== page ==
Britain, it turns out, is a nation of honest motorists. This discovery has led the Department for Transport to announce that a long standing vehicle check scheme, which costs millions of pounds every year to implement, has been abolished.
The Vehicle Identity Check (VIC) was established in 2003, and was a compulsory check by the Vehicle and Operator Services Agency (VOSA), carried out on any vehicle which was returned to the road after it had been categorised as a private or motor trade insurance write-off.
The scheme was devised to protect buyers from unknowingly purchasing a stolen vehicle, and to prevent unscrupulous dealers or private individuals from passing one vehicle off as another. In this fraudulent and illegal process, known as cloning or ringing, the details of a car written off as uneconomical to repair are switched with those of a stolen car, which can then be sold on, privately or on trade plates, and often at a bargain price as a supposed insurance write-off.
However, on analysing the scheme and its results, the Department of Transport revealed that only a handful of car thieves have been caught as a result of the VIC. Because insurance write-offs returned to the road tended to be older cars, the checks were criticised for penalising the less well off. Most individual motorists who applied for the test required it for a vehicle they had owned for several years, reducing the likelihood of a crime taking place.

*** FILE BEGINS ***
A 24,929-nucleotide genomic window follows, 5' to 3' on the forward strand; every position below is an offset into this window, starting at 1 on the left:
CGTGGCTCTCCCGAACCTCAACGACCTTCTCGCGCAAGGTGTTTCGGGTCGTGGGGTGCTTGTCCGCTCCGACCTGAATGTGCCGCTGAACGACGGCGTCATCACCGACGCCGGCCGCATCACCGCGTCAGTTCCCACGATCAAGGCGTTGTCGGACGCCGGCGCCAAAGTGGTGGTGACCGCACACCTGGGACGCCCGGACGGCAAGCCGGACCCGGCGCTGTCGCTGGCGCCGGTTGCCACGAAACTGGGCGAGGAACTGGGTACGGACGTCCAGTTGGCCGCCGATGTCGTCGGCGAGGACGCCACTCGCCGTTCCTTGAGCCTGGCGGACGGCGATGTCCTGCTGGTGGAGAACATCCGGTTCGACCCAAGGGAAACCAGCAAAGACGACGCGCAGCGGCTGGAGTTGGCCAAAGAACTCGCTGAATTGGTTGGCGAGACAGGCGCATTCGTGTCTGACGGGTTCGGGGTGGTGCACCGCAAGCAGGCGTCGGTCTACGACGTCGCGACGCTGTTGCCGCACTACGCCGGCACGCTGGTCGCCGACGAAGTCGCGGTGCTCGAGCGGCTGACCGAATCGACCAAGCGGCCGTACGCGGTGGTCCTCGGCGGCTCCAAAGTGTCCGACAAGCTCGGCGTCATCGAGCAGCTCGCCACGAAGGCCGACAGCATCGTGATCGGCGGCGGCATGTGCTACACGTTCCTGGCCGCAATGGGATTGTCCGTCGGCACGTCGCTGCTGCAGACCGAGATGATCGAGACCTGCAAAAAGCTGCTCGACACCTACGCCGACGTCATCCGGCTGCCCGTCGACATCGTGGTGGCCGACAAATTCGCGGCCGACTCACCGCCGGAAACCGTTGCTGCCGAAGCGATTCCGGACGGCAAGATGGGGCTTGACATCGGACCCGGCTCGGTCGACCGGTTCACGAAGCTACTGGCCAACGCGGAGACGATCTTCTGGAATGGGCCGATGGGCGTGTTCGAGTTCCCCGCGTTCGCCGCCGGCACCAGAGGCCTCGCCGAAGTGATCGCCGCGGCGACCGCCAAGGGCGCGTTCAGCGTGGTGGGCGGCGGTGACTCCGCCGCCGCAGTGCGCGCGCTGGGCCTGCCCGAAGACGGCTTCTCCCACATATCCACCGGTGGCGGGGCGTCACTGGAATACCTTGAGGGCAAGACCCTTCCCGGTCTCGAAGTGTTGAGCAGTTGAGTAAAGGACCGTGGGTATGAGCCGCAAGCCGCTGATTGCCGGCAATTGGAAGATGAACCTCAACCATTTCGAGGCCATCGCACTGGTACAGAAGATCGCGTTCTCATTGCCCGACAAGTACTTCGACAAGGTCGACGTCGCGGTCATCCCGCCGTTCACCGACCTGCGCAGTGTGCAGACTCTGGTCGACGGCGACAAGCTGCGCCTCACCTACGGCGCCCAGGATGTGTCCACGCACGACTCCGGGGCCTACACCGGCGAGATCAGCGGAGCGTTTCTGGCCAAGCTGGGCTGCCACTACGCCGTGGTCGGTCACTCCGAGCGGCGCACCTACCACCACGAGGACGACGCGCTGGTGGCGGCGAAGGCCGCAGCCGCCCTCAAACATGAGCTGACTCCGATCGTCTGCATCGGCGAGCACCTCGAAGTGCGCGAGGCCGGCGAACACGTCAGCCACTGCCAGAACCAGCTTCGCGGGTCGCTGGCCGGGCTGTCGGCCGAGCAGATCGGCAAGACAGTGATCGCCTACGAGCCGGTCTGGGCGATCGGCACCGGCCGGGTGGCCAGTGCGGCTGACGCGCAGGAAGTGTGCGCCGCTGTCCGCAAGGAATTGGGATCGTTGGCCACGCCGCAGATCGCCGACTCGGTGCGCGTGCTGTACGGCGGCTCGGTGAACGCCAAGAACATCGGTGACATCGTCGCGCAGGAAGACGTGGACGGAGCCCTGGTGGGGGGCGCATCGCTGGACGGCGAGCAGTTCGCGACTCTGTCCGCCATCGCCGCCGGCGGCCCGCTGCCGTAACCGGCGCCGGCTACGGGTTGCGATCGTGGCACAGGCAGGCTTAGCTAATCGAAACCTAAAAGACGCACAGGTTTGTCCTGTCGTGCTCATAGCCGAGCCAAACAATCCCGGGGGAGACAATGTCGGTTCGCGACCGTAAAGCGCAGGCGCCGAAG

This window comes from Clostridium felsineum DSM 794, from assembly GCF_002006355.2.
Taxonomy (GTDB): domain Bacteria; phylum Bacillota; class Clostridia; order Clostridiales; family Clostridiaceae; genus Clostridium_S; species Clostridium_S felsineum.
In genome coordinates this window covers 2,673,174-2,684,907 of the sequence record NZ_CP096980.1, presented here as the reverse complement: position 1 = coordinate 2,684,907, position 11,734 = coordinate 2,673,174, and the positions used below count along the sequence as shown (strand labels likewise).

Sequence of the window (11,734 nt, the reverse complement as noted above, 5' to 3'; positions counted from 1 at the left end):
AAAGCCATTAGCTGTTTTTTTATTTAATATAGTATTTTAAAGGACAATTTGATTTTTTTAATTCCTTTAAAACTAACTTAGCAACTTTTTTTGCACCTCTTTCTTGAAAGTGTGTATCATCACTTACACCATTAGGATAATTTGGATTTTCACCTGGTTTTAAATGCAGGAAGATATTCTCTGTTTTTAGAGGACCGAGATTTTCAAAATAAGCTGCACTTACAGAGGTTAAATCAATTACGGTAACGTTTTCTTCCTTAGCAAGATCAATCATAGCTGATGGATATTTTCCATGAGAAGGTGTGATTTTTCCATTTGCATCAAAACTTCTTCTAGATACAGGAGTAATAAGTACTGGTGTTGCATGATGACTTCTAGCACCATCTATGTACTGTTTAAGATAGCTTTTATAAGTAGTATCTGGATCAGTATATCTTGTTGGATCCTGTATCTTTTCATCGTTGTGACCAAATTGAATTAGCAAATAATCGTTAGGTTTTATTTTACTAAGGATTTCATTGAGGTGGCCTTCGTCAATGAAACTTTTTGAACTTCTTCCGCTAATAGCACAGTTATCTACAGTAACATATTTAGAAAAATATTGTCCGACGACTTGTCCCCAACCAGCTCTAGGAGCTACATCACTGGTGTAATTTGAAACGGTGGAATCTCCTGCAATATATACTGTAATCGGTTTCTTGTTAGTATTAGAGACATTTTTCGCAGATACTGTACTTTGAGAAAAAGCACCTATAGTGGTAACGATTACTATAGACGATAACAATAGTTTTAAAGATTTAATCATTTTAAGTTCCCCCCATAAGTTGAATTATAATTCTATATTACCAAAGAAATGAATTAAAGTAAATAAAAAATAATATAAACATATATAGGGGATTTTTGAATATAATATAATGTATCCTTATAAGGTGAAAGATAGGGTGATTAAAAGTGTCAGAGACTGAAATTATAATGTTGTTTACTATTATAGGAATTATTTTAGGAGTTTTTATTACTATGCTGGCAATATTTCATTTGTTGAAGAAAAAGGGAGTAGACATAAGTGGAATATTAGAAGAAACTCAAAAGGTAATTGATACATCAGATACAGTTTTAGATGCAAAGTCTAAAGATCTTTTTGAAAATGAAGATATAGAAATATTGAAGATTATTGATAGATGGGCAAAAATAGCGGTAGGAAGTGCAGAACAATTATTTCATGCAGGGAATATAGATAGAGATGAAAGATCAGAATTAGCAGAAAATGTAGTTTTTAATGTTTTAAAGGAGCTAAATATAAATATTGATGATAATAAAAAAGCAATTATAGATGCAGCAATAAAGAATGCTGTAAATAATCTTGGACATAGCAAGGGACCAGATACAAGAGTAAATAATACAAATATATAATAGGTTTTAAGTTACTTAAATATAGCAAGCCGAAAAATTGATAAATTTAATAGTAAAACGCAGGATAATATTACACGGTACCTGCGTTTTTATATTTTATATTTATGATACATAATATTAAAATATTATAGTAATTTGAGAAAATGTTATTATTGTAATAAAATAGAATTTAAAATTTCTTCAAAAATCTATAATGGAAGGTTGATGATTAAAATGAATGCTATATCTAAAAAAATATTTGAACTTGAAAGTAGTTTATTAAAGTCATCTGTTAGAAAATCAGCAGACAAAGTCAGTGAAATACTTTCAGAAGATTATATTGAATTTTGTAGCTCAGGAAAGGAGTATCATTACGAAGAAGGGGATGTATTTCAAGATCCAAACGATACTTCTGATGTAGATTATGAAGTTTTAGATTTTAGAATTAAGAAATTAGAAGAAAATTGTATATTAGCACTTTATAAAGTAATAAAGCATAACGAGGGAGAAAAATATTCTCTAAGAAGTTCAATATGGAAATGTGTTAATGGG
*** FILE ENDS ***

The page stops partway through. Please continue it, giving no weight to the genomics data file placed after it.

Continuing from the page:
The price of carrying out the test was £41. Although not a huge cost, the numbers start to add up overall. Going through the testing process also meant inconvenience and lost time for drivers eager to get back on the road.
During its lifetime, the VIC has cost private motorists in Britain nearly ten million pounds a year, with the annual cost to businesses estimated at nearly five million pounds. So the move is good news for the motor trade, too.
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With the abolition of the scheme, we should see fewer cars written off permanently, saving drivers the cost of purchasing a new vehicle and keeping unnecessary scrapping, with its associated waste, to a minimum. The savings made by car dealers may be passed on to the consumer, reflected in the price of new and used cars.
The Department of Transport cites the advance of technology as a key factor in the decision to get rid of the VIC. Vehicle security has improved to the point where casual thefts are significantly more difficult to carry out, while the internet, and online databases, make it possible to check the identity of a vehicle without examining paper documentation.
Insurance write-offs fall into one of four categories: A, B, C, and D. Category A represents a total loss, with few or no parts recoverable. Category B vehicles may be broken up for spare parts. Category C and D write-offs can be driven again, with Category C representing repairs that will cost more than the value of the vehicle, and Category D repairs that cost less.
Following the abolition of the VIC, vehicles in Categories C and D can be returned to the road after a replacement V5 certificate has been obtained.